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Parental actions and sibling inequality

  • Dahan, Momi
  • Gaviria, Alejandro

The model presented in the paper generates important implications concerning how the allocation of resources between children varies across income groups. In the model, poor and middle-income families tend to channel their resources into a few children whereas rich families (and perhaps very poor families as well) tend to allocate resources more evenly. As a result, poor and middle- income families tend to generate more inequality relative to richer families.

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Article provided by Elsevier in its journal Journal of Development Economics.

Volume (Year): 72 (2003)
Issue (Month): 1 (October)
Pages: 281-297

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Handle: RePEc:eee:deveco:v:72:y:2003:i:1:p:281-297
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  1. Berhman, J.R. & Pollak, R.A. & Taubman, P., 1990. "The Wealth Model: Efficiency In Education And Distribution In The Family," Department of Economics Working Papers 154, Department of Economics, Williams College.
  2. Psacharopoulos, George, 1994. "Returns to investment in education: A global update," World Development, Elsevier, vol. 22(9), pages 1325-1343, September.
  3. Oded Galor & Joseph Zeira, 2013. "Income Distribution and Macroeconomics," Working Papers 2013-12, Brown University, Department of Economics.
  4. Sheshinski, Eytan & Weiss, Yoram, 1982. "Inequality within and between Families," Journal of Political Economy, University of Chicago Press, vol. 90(1), pages 105-27, February.
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  7. Wilhelm, Mark O, 1996. "Bequest Behavior and the Effect of Heirs' Earnings: Testing the Altruistic Model of Bequests," American Economic Review, American Economic Association, vol. 86(4), pages 874-92, September.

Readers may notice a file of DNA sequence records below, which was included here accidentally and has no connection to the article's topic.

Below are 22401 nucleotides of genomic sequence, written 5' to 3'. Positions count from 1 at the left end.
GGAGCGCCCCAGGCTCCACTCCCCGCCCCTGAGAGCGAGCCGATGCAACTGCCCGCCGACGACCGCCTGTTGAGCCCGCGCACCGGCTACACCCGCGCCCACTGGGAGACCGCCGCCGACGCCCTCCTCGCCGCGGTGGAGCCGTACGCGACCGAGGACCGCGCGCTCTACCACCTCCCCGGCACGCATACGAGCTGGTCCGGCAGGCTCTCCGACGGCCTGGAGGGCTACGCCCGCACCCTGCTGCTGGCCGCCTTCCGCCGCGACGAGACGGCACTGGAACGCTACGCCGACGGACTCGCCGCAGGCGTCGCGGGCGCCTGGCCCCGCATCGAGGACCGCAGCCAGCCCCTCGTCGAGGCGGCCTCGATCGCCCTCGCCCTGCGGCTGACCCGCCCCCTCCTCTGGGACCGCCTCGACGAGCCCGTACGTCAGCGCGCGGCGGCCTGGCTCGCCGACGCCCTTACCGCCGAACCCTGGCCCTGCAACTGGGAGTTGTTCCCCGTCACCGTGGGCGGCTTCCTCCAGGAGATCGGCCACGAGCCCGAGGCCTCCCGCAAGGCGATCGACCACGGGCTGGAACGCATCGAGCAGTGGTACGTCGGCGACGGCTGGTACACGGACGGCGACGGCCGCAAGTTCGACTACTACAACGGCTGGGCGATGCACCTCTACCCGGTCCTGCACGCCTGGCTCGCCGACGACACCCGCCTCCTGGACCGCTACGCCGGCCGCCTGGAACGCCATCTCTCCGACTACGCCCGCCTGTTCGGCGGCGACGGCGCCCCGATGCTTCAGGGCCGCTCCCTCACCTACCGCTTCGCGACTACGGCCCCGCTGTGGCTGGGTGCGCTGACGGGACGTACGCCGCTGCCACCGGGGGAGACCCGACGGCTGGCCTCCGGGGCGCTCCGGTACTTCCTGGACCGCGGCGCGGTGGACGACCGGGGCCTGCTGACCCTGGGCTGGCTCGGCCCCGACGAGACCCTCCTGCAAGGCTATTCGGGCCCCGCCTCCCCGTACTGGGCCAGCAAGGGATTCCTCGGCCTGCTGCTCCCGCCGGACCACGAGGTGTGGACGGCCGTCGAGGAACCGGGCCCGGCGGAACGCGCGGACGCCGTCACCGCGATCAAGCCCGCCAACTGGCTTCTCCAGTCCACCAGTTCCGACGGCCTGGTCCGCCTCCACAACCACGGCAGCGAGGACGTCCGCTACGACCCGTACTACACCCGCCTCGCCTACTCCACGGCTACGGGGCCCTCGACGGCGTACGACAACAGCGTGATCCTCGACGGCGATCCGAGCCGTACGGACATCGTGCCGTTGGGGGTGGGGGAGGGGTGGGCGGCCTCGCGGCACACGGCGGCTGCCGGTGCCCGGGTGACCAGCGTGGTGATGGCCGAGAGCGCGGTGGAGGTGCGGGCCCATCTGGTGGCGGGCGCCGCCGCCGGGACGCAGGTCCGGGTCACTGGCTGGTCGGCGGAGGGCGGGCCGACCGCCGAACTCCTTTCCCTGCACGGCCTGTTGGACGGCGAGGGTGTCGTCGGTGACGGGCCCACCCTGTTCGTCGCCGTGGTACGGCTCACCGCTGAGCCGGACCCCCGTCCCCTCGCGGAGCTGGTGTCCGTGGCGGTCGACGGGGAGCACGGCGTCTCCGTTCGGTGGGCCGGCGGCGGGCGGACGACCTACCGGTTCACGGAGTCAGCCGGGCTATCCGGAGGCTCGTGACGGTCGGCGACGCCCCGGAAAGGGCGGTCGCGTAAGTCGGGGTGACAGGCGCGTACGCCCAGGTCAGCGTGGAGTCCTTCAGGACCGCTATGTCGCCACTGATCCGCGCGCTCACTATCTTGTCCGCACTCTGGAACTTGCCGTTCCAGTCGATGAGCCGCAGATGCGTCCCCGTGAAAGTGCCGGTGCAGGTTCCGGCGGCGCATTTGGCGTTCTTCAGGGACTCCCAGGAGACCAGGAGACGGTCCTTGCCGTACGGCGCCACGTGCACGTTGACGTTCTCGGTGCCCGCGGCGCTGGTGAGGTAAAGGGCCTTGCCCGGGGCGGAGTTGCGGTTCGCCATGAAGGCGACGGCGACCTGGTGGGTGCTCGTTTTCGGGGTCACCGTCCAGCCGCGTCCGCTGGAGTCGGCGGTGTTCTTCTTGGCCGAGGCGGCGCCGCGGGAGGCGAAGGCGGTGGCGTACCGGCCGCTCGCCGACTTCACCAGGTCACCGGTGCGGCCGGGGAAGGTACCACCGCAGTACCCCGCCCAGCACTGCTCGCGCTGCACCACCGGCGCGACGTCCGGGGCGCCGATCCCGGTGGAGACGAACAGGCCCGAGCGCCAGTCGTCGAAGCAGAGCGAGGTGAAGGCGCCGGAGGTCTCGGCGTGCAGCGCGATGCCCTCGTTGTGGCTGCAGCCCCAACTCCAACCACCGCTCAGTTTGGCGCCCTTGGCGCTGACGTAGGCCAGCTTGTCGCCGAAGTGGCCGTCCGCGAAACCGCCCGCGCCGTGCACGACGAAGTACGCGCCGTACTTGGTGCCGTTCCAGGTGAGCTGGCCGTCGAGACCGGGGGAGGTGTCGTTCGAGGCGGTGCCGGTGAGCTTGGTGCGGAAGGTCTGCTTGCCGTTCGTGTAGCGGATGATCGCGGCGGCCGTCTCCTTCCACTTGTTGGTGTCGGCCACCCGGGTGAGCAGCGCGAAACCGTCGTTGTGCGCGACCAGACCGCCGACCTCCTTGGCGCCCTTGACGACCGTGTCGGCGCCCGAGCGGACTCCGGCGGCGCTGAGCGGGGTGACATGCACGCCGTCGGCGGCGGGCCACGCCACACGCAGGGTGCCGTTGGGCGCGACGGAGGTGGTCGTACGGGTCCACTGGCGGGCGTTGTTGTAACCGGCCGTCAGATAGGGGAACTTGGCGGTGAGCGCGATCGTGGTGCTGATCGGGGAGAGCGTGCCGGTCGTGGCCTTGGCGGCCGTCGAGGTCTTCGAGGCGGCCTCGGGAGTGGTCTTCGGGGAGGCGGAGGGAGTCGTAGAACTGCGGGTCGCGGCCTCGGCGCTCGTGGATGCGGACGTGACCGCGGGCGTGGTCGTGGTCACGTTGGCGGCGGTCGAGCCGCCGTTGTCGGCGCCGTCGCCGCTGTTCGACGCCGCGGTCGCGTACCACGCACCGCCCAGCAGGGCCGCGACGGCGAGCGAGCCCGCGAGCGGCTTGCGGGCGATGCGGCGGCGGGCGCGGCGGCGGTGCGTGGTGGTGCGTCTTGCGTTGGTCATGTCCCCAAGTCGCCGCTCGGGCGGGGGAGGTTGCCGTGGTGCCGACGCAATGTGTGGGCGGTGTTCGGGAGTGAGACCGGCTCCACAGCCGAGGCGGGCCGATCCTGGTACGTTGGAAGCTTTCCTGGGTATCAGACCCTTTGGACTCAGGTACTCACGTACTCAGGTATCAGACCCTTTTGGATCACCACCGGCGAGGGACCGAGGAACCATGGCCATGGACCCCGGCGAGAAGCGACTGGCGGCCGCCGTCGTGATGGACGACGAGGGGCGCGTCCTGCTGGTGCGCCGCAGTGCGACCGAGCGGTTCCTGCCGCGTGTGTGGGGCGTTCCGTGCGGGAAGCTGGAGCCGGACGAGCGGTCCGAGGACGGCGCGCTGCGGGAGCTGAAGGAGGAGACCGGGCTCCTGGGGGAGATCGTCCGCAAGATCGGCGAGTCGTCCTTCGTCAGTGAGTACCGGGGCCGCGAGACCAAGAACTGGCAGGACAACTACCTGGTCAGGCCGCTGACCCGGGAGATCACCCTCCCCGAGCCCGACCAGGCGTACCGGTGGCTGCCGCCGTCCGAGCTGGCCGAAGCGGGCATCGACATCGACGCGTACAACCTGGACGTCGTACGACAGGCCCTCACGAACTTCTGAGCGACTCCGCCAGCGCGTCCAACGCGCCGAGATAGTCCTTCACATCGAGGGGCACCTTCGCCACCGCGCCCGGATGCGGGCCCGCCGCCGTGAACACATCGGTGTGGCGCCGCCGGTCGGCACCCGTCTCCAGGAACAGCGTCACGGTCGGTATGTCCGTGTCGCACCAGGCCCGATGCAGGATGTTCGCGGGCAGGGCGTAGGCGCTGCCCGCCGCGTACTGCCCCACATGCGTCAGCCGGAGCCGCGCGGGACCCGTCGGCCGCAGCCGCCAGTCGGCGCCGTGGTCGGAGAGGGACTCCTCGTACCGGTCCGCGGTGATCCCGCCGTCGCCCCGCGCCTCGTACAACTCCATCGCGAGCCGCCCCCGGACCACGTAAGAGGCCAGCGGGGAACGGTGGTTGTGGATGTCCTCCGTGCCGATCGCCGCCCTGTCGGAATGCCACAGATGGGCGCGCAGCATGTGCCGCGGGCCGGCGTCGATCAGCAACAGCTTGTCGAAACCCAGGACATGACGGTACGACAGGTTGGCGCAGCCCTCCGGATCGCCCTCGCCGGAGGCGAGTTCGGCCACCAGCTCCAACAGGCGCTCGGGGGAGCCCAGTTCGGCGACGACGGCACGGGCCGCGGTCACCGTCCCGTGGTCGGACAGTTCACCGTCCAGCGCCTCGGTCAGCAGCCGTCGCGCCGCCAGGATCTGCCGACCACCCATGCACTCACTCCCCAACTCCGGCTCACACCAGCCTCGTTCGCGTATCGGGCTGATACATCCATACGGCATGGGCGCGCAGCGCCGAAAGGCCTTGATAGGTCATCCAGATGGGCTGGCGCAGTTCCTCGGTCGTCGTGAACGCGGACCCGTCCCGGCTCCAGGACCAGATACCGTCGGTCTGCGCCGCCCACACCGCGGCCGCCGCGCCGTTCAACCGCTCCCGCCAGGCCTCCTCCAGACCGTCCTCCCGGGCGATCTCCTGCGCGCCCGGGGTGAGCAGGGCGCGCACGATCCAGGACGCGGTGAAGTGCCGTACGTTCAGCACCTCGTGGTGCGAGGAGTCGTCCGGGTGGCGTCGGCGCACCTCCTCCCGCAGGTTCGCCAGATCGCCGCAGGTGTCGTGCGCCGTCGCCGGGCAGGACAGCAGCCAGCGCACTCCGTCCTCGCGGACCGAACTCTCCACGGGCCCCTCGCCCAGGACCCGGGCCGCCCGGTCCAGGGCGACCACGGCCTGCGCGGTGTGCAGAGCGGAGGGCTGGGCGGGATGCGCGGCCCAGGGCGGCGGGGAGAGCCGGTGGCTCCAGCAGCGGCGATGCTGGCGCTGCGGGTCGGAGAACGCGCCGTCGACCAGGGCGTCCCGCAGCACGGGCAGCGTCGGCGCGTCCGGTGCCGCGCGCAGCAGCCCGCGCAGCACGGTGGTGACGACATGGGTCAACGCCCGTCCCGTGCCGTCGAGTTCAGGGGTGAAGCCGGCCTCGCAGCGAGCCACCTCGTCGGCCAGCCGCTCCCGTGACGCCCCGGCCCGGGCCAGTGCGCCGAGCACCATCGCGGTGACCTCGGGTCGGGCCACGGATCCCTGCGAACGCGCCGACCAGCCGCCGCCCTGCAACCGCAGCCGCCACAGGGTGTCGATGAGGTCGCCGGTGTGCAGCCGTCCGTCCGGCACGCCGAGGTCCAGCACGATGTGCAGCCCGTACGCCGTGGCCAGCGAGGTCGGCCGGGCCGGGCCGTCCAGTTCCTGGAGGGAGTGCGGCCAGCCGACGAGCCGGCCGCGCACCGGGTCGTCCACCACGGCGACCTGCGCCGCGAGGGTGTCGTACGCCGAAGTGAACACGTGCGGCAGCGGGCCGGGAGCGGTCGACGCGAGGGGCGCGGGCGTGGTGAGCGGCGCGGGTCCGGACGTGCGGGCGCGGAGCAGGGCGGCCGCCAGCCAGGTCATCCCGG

8. Rosen, Sherwin, 1997. "Manufactured Inequality," Journal of Labor Economics, University of Chicago Press, vol. 15(2), pages 189-96, April.
  9. Lam, David & Schoeni, Robert F, 1993. "Effects of Family Background on Earnings and Returns to Schooling: Evidence from Brazil," Journal of Political Economy, University of Chicago Press, vol. 101(4), pages 710-40, August.
  10. Jere R. Behrman & Alejandro Gaviria & Miguel Székely, 2001. "Intergenerational Mobility in Latin America," IDB Publications (Working Papers) 6485, Inter-American Development Bank.
  11. Dahan, M & Tsiddon, D, 1996. "Demographic Transition, Income Distribution and Economic Growth," Papers 42-96, Tel Aviv - the Sackler Institute of Economic Studies.
  12. Gaviria, Alejandro, 1998. "Intergenerational Mobility, Siblings' Inequality and Borrowing Constraints," University of California at San Diego, Economics Working Paper Series qt8x16c72b, Department of Economics, UC San Diego.
  13. Behrman, Jere R & Pollak, Robert A & Taubman, Paul, 1982. "Parental Preferences and Provision for Progeny," Journal of Political Economy, University of Chicago Press, vol. 90(1), pages 52-73, February.
  14. McGarry, K & Schoeni, R-F, 1996. "Measurement and the Redistribution of Resources Within the Family," Papers 96-11, RAND - Reprint Series.
  15. Michael Kremer & Eric Maskin, 1996. "Wage Inequality and Segregation," Harvard Institute of Economic Research Working Papers 1777, Harvard - Institute of Economic Research.
  16. Tamura, Robert, 1994. "Fertility, Human Capital and the Wealth of Families," Economic Theory, Springer;Society for the Advancement of Economic Theory (SAET), vol. 4(4), pages 593-603, May.
  17. Gary S. Becker & Nigel Tomes, 1976. "Child Endowments, and the Quantity and Quality of Children," NBER Working Papers 0123, National Bureau of Economic Research, Inc.
  18. Paul L. Menchik, 1980. "Primogeniture, Equal Sharing, and the U.S. Distribution of Wealth," The Quarterly Journal of Economics, Oxford University Press, vol. 94(2), pages 299-316.
  19. Kathleen McGarry & Robert F. Schoeni, 1995. "Transfer Behavior in the Health and Retirement Study: Measurement and the Redistribution of Resources within the Family," Journal of Human Resources, University of Wisconsin Press, vol. 30, pages s184-s226.
  20. Tomes, Nigel, 1981. "The Family, Inheritance, and the Intergenerational Transmission of Inequality," Journal of Political Economy, University of Chicago Press, vol. 89(5), pages 928-58, October.
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